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Kittrich Corporation, A California Corporation v. Global Glory Industrial Limited

IN THE UNITED STATES DISTRICT COURT FOR THE EASTERN DISTRICT OF CALIFORNIA


March 5, 2012

KITTRICH CORPORATION, A CALIFORNIA CORPORATION, PLAINTIFF,
v.
GLOBAL GLORY INDUSTRIAL LIMITED, A HONG KONG CORPORATION, ET AL., DEFENDANTS.

The opinion of the court was delivered by: Kendall J. Newman United States Magistrate Judge

ORDER

Presently before the court is the parties' Joint Motion for Protective Order (Dkt. No. 28), which requests approval of the accompanying [Proposed] Protective Order transmitted to the undersigned via e-mail.*fn1 Through the Joint Motion for Protective Order, the parties request an order limiting the use and dissemination of information that the parties wish to designate as "CONFIDENTIAL" or "ATTORNEYS' EYES ONLY" information. (See [Proposed] Protective Order § 2.) The undersigned does not grant the Joint Motion for Protective Order or approve the [Proposed] Protective Order as drafted because it does not conform to the requirements of this court's Local Rule 141.1. The [Proposed] Protective Order raises an additional concern identified below.

This court's Local Rule 141.1(c) provides:

(c) Requirements of a Proposed Protective Order. All stipulations and motions seeking the entry of a protective order shall be accompanied by a proposed form of order. Every proposed protective order shall contain the following provisions:

(1) A description of the types of information eligible for protection under the order, with the description provided in general terms sufficient to reveal the nature of the information (e.g., customer list, formula for soda, diary of a troubled child);

(2) A showing of particularized need for protection as to each category of information proposed to be covered by the order; and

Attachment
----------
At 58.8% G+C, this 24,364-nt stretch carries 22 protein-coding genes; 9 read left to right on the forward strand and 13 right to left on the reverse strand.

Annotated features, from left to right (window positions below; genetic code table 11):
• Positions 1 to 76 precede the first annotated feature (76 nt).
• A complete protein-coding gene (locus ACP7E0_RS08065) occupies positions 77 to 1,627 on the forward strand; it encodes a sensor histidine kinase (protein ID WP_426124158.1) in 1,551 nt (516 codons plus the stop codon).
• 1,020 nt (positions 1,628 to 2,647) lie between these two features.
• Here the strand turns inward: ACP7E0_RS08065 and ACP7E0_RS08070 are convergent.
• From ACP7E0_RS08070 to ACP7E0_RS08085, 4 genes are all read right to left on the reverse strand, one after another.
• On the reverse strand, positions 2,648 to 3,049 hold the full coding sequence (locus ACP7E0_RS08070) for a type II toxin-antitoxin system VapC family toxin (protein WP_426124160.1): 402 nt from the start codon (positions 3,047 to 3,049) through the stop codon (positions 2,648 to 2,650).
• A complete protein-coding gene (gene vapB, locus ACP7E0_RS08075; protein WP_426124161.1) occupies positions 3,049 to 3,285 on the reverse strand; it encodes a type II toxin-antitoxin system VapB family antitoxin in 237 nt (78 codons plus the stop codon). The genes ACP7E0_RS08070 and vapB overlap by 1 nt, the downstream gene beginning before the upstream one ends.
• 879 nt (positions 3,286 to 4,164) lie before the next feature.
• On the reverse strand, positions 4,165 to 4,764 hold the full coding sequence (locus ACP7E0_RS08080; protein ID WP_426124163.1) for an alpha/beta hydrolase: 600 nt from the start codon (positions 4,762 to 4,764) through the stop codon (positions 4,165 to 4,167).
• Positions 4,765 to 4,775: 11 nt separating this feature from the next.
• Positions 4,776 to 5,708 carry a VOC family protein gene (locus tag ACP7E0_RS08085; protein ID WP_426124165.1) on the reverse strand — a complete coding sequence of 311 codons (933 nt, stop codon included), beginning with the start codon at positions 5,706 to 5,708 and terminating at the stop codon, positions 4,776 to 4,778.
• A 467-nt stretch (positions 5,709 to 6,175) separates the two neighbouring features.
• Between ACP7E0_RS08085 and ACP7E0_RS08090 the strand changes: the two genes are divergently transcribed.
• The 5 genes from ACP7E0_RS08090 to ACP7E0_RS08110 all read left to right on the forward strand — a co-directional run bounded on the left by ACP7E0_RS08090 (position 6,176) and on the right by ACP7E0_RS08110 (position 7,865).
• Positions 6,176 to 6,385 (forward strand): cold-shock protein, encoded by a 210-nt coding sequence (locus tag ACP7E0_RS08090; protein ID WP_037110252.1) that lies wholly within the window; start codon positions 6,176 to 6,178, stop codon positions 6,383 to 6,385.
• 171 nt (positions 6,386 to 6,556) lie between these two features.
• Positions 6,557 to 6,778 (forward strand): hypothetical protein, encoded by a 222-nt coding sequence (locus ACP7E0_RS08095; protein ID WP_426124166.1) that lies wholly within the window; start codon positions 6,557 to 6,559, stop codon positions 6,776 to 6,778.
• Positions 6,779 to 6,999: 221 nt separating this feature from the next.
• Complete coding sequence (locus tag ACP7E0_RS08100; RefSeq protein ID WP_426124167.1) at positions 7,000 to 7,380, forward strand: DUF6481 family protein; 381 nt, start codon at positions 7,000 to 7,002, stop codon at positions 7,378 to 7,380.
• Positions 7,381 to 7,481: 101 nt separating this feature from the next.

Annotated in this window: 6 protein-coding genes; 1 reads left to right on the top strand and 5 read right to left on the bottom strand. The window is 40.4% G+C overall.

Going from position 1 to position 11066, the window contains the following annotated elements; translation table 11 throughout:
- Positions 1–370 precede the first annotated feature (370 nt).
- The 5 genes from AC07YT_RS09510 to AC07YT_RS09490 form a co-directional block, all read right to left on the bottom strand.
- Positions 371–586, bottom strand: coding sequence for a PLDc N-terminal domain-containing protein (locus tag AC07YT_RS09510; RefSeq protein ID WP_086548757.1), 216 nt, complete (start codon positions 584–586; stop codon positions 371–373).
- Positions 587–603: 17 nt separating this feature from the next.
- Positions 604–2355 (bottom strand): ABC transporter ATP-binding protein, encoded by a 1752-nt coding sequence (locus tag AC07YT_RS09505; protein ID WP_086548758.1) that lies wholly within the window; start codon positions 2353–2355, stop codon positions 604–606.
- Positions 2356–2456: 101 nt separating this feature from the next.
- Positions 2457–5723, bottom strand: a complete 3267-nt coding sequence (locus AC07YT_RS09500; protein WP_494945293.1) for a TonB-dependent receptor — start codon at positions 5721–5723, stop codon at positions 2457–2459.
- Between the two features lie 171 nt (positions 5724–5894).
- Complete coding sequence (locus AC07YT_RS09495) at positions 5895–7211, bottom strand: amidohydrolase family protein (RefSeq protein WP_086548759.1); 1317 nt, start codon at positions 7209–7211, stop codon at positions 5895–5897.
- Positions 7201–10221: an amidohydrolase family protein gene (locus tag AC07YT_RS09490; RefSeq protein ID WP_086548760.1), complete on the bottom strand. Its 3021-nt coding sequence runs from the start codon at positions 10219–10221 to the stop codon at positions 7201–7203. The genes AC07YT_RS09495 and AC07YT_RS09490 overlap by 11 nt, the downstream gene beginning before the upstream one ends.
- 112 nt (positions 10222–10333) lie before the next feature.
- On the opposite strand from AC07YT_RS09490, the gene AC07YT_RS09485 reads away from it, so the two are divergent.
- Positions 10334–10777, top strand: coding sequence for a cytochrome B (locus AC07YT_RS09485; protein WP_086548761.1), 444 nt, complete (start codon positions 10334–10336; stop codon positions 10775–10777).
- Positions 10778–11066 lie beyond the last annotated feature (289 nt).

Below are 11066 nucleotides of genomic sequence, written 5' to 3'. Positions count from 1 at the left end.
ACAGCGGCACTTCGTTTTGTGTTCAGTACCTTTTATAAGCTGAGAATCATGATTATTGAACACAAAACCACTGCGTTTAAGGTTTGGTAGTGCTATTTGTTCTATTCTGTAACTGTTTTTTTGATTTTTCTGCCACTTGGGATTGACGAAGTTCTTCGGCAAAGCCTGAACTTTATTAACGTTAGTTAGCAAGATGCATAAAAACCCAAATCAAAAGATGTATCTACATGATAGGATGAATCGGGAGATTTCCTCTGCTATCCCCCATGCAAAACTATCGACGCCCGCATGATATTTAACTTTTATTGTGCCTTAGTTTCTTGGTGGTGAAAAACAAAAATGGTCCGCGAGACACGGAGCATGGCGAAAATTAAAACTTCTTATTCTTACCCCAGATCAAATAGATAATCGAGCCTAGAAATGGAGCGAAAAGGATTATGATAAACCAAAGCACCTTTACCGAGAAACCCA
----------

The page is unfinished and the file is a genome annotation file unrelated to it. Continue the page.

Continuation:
(3) A showing as to why the need for protection should be addressed by a court order, as opposed to a private agreement between or among the parties.

E. Dist. Local Rule 141.1(c).

Although the Joint Motion for Protective Order and [Proposed] Protective Order arguably make the showing required by subsections (c)(1) and (c)(2) of Local Rule 141.1, they do not contain any provisions addressing "why the need for protection should be addressed by a court order, as opposed to a private agreement between or among the parties." E. Dist. Local Rule 141.1(c)(3). Indeed, Section 8(g) of the [Proposed] Protective Order readily suggests that a private agreement will, by itself, meet the parties' needs and that a court order is unnecessary. Section 8(g) provides: "The parties hereto shall be entitled to rely upon and shall be bound by this Stipulation and Order when it has been signed by the parties and their counsel, whether or not this Stipulation and Order has been signed by the Court." Accordingly, the parties have not made the showing required by Local Rule 141.1(c), and the undersigned does not grant the Joint Motion for Protective Order or approve the [Proposed] Protective Order as proposed. However, the parties may either enter into a private agreement or file a proposed stipulated protective order that meets all of the requirements of the Federal Rules of Civil Procedure and this court's Local Rules.

The undersigned addresses one additional aspect of the [Proposed] Protective Order that the undersigned is not inclined to approve. Section 8(e) of the [Proposed] Protective Order suggests, even if only slightly, that this court will retain jurisdiction over the [Proposed] Protective Order any disputes arising therefrom after this action has concluded.*fn2 The undersigned is strongly disinclined to approve any provision that creates such retained jurisdiction over the [Proposed] Protective Order and related disputes after termination of the action.

For the foregoing reasons, IT IS HEREBY ORDERED that the parties' Joint Motion for Protective Order (Dkt. No. 28) is denied without prejudice.

IT IS SO ORDERED.


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